3. I wanted greater compassion and awareness of the people I design for

At Google, I had the infamous free lunch, thoughtfully designed offices, and stunningly themed holiday parties. I can’t even list out everything without sounding like a parody of tech company perks…But that life is not normal. Most of the people we were building products for did not have the same experience I was having. And I couldn’t shake the feeling that these perks felt empty if I didn’t also care about the work I was doing — my actual job.

Particularly at the local level, working in government helps me feel closer to my community. And part of what makes me a successful designer is understanding the needs and context of the people I am creating experiences for.

It also wasn’t until I volunteered on affordable housing that I realized what we must consider if we want our services to be available to everyone. The range of technical literacy, languages spoken, visual, mobility, and cognitive needs, stability, mental bandwidth, and internet access was simply not something I had been confronted with before as a designer. Often, the people who struggle to use technology are the people who need public services the most. Working in government, this is front of mind.

4. I wanted to join a new and growing movement

Civic tech as an industry is still relatively new (especially in the context of a generally slow-moving, centuries-old institution where it’s not uncommon for employees to stay for their whole careers). I discovered a deep community of civic technologists from across the country, who are excited to make change. With that comes a sense that we are all in this together to try something new.

In my experience at a big tech company, there were fairly set work processes. Teams knew how to work with each other across disciplines to take an idea from concepts to designs to launching a feature.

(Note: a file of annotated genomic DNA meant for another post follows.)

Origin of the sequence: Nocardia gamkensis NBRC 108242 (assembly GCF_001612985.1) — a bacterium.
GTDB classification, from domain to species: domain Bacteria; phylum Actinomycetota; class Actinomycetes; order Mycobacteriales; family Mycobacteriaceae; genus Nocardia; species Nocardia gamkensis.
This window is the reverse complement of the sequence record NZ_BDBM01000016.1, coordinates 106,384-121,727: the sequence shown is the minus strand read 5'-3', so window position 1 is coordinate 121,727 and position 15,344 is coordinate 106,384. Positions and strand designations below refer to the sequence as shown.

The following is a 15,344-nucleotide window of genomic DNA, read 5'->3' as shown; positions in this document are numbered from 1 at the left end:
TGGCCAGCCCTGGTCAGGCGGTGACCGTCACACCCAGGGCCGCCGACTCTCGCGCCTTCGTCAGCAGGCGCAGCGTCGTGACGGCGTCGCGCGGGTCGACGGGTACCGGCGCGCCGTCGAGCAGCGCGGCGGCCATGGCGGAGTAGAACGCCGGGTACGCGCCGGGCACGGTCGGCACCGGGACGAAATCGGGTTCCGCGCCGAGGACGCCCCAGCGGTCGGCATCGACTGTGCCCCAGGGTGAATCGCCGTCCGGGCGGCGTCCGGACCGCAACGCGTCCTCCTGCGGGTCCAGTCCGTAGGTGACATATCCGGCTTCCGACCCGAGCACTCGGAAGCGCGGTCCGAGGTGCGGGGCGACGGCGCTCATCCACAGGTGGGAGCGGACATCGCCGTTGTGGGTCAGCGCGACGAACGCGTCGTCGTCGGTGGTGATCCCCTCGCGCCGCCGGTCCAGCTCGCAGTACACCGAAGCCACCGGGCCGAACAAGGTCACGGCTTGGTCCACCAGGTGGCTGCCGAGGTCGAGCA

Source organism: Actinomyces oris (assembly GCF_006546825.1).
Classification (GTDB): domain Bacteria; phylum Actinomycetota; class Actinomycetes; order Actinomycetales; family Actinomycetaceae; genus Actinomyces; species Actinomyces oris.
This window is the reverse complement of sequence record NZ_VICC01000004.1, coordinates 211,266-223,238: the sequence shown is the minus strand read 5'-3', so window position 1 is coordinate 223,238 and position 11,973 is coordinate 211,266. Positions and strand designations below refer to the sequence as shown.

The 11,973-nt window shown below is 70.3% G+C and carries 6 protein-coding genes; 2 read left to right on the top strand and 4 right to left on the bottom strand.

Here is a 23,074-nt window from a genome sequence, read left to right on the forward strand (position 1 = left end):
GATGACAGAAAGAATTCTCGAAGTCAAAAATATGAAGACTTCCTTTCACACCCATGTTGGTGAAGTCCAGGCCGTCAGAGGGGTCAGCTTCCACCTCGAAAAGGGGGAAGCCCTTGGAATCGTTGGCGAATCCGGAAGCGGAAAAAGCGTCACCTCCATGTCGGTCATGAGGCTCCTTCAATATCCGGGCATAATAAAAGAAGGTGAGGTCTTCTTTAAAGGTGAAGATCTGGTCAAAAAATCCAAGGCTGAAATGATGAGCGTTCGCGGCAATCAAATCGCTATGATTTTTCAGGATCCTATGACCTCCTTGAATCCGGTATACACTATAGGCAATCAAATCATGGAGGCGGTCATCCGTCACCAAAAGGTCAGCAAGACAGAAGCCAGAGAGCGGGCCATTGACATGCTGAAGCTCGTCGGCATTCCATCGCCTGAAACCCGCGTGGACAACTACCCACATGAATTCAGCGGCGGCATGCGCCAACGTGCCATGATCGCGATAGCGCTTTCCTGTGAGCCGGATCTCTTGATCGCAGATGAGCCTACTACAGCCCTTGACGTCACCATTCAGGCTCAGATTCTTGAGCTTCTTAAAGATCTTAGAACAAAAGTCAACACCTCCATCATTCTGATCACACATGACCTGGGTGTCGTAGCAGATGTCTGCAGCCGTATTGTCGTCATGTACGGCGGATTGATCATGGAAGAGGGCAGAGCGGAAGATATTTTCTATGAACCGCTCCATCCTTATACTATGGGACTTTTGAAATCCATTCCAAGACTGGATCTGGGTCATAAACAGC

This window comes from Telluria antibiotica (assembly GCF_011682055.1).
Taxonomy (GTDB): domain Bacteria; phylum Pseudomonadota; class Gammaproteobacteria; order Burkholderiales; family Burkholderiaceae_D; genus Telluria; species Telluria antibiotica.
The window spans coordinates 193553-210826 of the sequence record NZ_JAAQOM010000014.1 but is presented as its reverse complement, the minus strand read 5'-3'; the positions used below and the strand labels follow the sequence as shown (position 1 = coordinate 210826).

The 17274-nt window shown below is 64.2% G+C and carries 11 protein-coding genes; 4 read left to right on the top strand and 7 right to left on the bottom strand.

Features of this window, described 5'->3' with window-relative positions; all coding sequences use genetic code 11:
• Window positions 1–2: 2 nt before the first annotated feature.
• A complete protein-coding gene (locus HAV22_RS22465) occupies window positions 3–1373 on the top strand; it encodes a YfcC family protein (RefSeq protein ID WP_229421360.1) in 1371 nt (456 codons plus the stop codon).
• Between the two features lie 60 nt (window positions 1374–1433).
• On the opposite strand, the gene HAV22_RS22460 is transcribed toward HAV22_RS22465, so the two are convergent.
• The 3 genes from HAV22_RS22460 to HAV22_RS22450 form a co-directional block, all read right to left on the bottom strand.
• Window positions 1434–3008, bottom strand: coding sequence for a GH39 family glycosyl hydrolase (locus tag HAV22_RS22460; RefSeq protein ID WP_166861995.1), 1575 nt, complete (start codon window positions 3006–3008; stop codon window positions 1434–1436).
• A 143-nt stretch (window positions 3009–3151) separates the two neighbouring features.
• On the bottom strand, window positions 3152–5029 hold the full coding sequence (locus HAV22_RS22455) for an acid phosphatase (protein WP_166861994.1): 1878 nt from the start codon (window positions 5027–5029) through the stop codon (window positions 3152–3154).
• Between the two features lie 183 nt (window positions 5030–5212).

But in government, the rules for building digital services aren’t set yet. Fewer government workers bring expectations from prior tech industry experience. Nor are strategies for software development (or its impact on policy) built into the organizational structure.

There’s much more opportunity to get involved in defining how work gets done, the shape of teams, and approach to work, even hiring practices. Digital service teams are still establishing best practices for bridging fast-paced tech hiring with a slower rule-laden environment. And perhaps more importantly, government has a strong value of fairness. So there’s space for us to think about how to do things equitably and inclusively— whether that’s hiring, team culture, or product development.

Which brings me to now…

These are the things that drew me to government, and for the most part, I found what I was looking for. Yes, change is often slow. There are many stakeholders with different ideas about what’s best. Political decisions sometimes impact the work, or we’re legally required to build something that is hard to use, or rarely used. But somehow there is still a common denominator of public interest, even if there are disagreements on how to do that.

What services can we offer to meet residents and businesses basic needs? Moreover, how do we make it usable for them? What policies will enable us to serve them? How do we ensure equitable access and transparency? Although you will find competing ideas on how to do these, when it all boils down, the goal of public service is still what’s driving.

It’s now nearly six years later, and I’m wrapping up my time as an employee of the City and County of San Francisco. These reasons and desires for joining government have not changed, and in fact they’ve proven true. Over time I’ve taken them for granted, and can’t imagine working somewhere where they aren’t the case.



Lauren Jong

Previously at City and County of San Francisco Digital Services, Google.